Plus, the best methods for proofing at home.
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Whether you’re an experienced baker or a mere dabbler in the art of gluten, you’re probably somewhat familiar with “proofing,” a process in which dough seemingly magically rises and develops its signature yeasty flavors. But what exactly is proofing, and why is it necessary to the baking process?

Proofing is a period of fermentation during which bread dough rises to its final shape through a process called respiration. This occurs when yeast—a kind of fungus used in many fermentation processes—eats sugar and releases carbon dioxide as a result, distributing air bubbles throughout the dough that cause it to rise. This sugar develops when the starches in flour interact with water and release a number of simple sugars, like sucrose and glucose.

The yeast also creates alcohol as sugar is consumed, which results in the warm, toasty flavors we associate with bread; therefore, as a rule, the more fermentation the dough undergoes, the better and more complex the bread’s flavor will be.

The proofing process is an extremely patient and time consuming one, but is ultimately worth it for the carby greatness that is attained in the end. The entire fermentation cycle takes place in a number of rounds of rest, referred to as “first proof” (or “bulk fermentation”), folding and a “second proof,” and “final proof” (or “shaped proof”).

First Proof, or Bulk Fermentation

This crucial step is key to the bread making operation, and is particularly important when multiple loaves of bread are being made out of one batch of dough. Bulk fermentation occurs when the baker allows the dough to ferment as one larger mass, developing a consistent flavor and rise before being split and shaped into individual loaves. This is the period when the majority of fermentation takes place and the dough develops much of its flavor and texture.

This process will generally take 1.5-2.5 hours at room temperature, depending on the exact temperatures of the dough (warmer rises faster than colder) and the environment, as well as the ingredient quantities in the dough.


After bulk fermentation takes place dough should always be folded, no matter if you’re making one loaf or 100. When you “fold” the dough, stretching and re-layering it, you’re allowing the gluten structure to develop, which increases the bread’s ability to retain air and moisture.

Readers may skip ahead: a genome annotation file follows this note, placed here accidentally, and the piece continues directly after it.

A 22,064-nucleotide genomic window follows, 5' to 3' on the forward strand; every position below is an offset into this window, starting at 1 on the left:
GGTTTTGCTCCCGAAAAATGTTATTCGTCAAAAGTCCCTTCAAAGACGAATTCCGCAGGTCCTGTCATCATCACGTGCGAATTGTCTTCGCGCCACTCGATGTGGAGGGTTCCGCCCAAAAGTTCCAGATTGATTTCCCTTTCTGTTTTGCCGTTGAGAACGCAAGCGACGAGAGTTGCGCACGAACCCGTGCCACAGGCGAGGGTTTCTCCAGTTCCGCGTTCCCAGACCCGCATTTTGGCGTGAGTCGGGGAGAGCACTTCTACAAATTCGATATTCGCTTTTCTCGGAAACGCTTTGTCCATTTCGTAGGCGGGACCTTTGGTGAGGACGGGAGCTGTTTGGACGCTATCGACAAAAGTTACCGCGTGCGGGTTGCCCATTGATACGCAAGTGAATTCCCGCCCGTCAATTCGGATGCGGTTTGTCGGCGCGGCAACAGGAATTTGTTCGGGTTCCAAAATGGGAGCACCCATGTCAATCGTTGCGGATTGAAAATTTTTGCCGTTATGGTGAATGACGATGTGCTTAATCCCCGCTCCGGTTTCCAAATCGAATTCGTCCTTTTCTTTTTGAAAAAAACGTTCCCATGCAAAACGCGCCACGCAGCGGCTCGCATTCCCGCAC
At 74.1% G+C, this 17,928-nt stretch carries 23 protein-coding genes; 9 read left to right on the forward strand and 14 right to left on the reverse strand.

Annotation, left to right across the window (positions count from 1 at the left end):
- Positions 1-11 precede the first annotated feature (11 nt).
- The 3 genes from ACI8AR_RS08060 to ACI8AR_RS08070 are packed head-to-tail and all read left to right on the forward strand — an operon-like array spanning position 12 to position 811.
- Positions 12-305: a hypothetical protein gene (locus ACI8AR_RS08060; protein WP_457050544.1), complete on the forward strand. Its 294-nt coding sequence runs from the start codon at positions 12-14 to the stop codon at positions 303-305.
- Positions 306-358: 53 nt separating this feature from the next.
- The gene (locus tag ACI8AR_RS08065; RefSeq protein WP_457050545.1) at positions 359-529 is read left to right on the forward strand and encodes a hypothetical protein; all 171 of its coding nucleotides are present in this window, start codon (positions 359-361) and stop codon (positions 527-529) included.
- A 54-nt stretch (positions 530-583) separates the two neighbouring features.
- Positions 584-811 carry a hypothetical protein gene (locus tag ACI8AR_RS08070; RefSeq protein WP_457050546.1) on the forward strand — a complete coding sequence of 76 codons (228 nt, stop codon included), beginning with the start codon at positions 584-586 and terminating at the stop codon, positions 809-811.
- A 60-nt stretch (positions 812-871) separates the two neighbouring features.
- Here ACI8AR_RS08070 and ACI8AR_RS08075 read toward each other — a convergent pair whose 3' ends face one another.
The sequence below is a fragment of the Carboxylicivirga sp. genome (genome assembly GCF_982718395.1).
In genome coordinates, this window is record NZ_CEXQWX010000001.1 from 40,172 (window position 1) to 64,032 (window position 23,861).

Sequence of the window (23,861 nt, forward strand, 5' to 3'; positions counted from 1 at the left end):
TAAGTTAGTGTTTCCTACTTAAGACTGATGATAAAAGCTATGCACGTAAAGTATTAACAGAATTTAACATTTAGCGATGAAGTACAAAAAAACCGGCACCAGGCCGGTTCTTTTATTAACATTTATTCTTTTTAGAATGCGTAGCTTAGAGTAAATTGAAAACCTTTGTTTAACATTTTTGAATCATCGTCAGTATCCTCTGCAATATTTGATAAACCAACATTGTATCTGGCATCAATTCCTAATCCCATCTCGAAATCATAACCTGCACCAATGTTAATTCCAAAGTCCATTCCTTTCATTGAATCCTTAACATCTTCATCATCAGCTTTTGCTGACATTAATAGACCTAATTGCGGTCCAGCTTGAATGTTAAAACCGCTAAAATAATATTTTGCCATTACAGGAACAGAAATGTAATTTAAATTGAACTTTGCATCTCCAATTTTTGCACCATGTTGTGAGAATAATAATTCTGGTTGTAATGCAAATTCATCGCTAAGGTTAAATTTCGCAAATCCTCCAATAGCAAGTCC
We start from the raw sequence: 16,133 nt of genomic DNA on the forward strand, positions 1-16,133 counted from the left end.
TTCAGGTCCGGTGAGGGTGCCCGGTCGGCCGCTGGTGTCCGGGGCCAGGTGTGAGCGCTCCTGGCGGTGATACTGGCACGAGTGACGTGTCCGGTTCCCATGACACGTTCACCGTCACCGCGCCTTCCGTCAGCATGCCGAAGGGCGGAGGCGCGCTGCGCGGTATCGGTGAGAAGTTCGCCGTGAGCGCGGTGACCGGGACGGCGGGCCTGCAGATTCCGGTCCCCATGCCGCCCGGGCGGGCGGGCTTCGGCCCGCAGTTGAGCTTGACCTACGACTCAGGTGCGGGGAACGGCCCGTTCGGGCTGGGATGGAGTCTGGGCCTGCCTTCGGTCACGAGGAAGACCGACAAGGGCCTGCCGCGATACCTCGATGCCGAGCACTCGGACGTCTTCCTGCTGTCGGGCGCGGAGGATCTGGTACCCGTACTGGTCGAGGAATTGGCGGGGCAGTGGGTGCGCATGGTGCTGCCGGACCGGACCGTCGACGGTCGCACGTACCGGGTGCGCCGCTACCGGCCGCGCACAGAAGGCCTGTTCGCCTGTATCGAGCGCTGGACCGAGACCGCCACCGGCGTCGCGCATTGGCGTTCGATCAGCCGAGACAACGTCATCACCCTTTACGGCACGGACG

To properly fold your bread, wet your hands and a spatula with water and scrape the dough from the side of the bowl, maneuvering carefully to not leave too much dough behind on the sides. Then, gently tug one side of the dough upwards and over in a folding motion, repeating once on each side and allowing the dough to stretch and redistribute the yeast. For the best end result, this process should be done twice, with a half hour of covered rest between foldings.

Final Proof

After folding and dividing the dough into individual loaves and shaping it to your liking, another pivotal step is to allow your bread to rise one last time. In a process known as “retarding,” place your dough into a bowl or bread pan, cover it with a towel, and place it in the refrigerator for about an hour. When the dough emerges, it will be about twice its original size and have developed rich, yeasty flavors.

A longer proofing period will result in a better flavor, crust, crumb, and overall appearance, however it’s also important to make sure overproofing doesn’t occur. If fermented dough is rested for too long, the surplus of carbon dioxide in the bread will lead to air bubbles so large they have popped and deflated.

So, how do you guarantee your bread gets just the right amount of proofing? Throughout the rising process, occasionally poke the dough to see how the resulting indent responds. If the dough rises back into place slowly or remains in place, the bread has been fully proofed. However, if the indent immediately rebounds back into place, the bread still needs more time to rise.

How to Proof Your Bread at Home

While most professional bakers use designated proofing tools like a proof box, banneton, dough proofer, or retarder—which help to create a stable atmosphere for the bread—less serious bread makers can easily complete the proofing process in their own kitchens.

Turn your oven into a perfectly capable proof box by placing a cake pan filled with 3 cups of boiling water at the bottom of the oven and your dough on the middle rack. Close the door and allow the residual heat from the boiling water to create a warm, consistent environment for your dough to rise. Note that the oven shouldn’t be turned on or heated up during this process.

Smaller loaves can also be proofed in the microwave using a similar technique. Just close a steaming cup of water in with your dough and allow the fermentation magic to happen.

To try your flour-coated hands at the proofing process, give it a go with a Simple White Bread loaf or classic Italian Bread recipe.